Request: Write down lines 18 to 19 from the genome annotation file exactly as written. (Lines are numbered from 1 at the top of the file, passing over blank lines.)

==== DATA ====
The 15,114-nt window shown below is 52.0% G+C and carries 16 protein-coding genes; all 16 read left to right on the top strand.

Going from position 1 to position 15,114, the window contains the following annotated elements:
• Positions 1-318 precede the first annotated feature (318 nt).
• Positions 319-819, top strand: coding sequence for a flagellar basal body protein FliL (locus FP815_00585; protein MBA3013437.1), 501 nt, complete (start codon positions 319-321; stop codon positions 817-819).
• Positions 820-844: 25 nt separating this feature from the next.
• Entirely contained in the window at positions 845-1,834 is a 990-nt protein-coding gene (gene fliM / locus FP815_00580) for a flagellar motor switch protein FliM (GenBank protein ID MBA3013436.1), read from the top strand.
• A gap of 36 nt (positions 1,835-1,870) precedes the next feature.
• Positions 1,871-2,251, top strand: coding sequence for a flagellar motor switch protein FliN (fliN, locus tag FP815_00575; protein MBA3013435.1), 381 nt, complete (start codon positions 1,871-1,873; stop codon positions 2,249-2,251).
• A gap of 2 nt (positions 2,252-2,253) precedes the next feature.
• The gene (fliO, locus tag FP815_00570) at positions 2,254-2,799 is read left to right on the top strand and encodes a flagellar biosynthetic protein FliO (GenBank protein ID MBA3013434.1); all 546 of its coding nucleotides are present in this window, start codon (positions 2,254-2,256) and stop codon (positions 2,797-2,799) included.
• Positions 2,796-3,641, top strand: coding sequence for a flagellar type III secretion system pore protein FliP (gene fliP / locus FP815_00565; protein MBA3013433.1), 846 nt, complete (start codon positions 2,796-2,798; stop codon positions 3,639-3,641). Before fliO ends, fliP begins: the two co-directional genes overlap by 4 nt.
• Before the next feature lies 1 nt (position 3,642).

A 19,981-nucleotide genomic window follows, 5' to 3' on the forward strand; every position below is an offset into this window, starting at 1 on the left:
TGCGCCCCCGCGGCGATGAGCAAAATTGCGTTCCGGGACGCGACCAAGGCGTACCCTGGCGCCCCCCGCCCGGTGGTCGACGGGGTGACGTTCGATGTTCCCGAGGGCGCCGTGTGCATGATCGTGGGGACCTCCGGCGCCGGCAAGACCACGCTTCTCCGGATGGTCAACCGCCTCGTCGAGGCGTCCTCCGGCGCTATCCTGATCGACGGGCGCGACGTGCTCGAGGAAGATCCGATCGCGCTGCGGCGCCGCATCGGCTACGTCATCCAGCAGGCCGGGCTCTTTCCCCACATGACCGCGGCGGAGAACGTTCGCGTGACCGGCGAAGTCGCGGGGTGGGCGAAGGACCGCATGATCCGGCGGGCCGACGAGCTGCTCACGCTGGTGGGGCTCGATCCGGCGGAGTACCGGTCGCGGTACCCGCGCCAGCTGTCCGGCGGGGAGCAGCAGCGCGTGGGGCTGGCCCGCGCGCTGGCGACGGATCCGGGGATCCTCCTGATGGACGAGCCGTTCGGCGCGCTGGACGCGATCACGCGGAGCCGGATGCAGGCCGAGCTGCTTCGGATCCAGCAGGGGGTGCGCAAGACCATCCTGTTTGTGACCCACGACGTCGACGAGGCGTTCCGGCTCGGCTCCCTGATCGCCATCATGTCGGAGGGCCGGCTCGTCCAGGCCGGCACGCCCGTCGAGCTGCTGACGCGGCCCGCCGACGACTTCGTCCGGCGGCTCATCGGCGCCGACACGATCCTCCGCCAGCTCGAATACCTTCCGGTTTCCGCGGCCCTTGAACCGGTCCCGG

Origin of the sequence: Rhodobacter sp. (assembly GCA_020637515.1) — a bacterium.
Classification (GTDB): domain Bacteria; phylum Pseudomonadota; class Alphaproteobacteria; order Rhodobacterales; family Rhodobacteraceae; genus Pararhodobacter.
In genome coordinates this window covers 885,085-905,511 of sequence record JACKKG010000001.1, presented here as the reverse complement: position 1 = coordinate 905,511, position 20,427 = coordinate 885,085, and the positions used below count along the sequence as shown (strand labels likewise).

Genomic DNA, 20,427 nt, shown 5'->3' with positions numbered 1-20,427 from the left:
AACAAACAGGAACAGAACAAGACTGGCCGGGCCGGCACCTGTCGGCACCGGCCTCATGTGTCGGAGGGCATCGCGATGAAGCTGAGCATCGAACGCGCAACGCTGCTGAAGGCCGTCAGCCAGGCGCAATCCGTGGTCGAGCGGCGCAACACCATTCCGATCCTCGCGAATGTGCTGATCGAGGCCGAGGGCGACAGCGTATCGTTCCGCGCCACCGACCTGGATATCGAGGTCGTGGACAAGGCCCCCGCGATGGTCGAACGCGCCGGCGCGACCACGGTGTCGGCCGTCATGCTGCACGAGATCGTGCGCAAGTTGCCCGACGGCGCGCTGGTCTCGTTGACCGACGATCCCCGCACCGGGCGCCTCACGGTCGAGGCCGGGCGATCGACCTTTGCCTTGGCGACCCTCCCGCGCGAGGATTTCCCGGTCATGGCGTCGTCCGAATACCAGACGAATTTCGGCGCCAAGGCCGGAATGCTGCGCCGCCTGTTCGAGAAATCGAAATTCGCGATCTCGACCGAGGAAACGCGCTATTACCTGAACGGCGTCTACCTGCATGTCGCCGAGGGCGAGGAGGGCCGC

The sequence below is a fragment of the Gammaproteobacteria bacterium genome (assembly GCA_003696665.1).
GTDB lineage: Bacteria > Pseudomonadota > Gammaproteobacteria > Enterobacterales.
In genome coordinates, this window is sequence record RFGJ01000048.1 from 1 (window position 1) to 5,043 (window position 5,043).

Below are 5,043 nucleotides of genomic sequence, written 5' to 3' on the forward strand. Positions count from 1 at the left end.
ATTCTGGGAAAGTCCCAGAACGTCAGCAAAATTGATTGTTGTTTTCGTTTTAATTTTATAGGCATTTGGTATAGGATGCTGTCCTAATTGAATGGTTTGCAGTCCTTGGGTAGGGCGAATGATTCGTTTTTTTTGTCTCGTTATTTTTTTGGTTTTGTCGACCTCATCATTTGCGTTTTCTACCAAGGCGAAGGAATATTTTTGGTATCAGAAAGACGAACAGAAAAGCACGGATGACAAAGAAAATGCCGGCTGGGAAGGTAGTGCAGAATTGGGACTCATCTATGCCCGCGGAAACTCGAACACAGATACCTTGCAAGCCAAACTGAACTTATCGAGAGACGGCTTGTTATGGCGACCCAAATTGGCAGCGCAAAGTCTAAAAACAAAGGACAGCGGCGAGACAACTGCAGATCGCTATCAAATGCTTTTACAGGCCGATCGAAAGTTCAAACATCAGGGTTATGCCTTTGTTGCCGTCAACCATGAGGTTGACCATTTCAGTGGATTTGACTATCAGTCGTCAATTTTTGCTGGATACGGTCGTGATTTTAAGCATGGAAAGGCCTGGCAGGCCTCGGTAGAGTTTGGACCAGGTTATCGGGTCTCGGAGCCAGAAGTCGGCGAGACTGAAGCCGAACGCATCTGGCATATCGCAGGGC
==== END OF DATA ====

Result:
Genomic DNA, 20,427 nt, shown 5'->3' with positions numbered 1-20,427 from the left:
AACAAACAGGAACAGAACAAGACTGGCCGGGCCGGCACCTGTCGGCACCGGCCTCATGTGTCGGAGGGCATCGCGATGAAGCTGAGCATCGAACGCGCAACGCTGCTGAAGGCCGTCAGCCAGGCGCAATCCGTGGTCGAGCGGCGCAACACCATTCCGATCCTCGCGAATGTGCTGATCGAGGCCGAGGGCGACAGCGTATCGTTCCGCGCCACCGACCTGGATATCGAGGTCGTGGACAAGGCCCCCGCGATGGTCGAACGCGCCGGCGCGACCACGGTGTCGGCCGTCATGCTGCACGAGATCGTGCGCAAGTTGCCCGACGGCGCGCTGGTCTCGTTGACCGACGATCCCCGCACCGGGCGCCTCACGGTCGAGGCCGGGCGATCGACCTTTGCCTTGGCGACCCTCCCGCGCGAGGATTTCCCGGTCATGGCGTCGTCCGAATACCAGACGAATTTCGGCGCCAAGGCCGGAATGCTGCGCCGCCTGTTCGAGAAATCGAAATTCGCGATCTCGACCGAGGAAACGCGCTATTACCTGAACGGCGTCTACCTGCATGTCGCCGAGGGCGAGGAGGGCCGC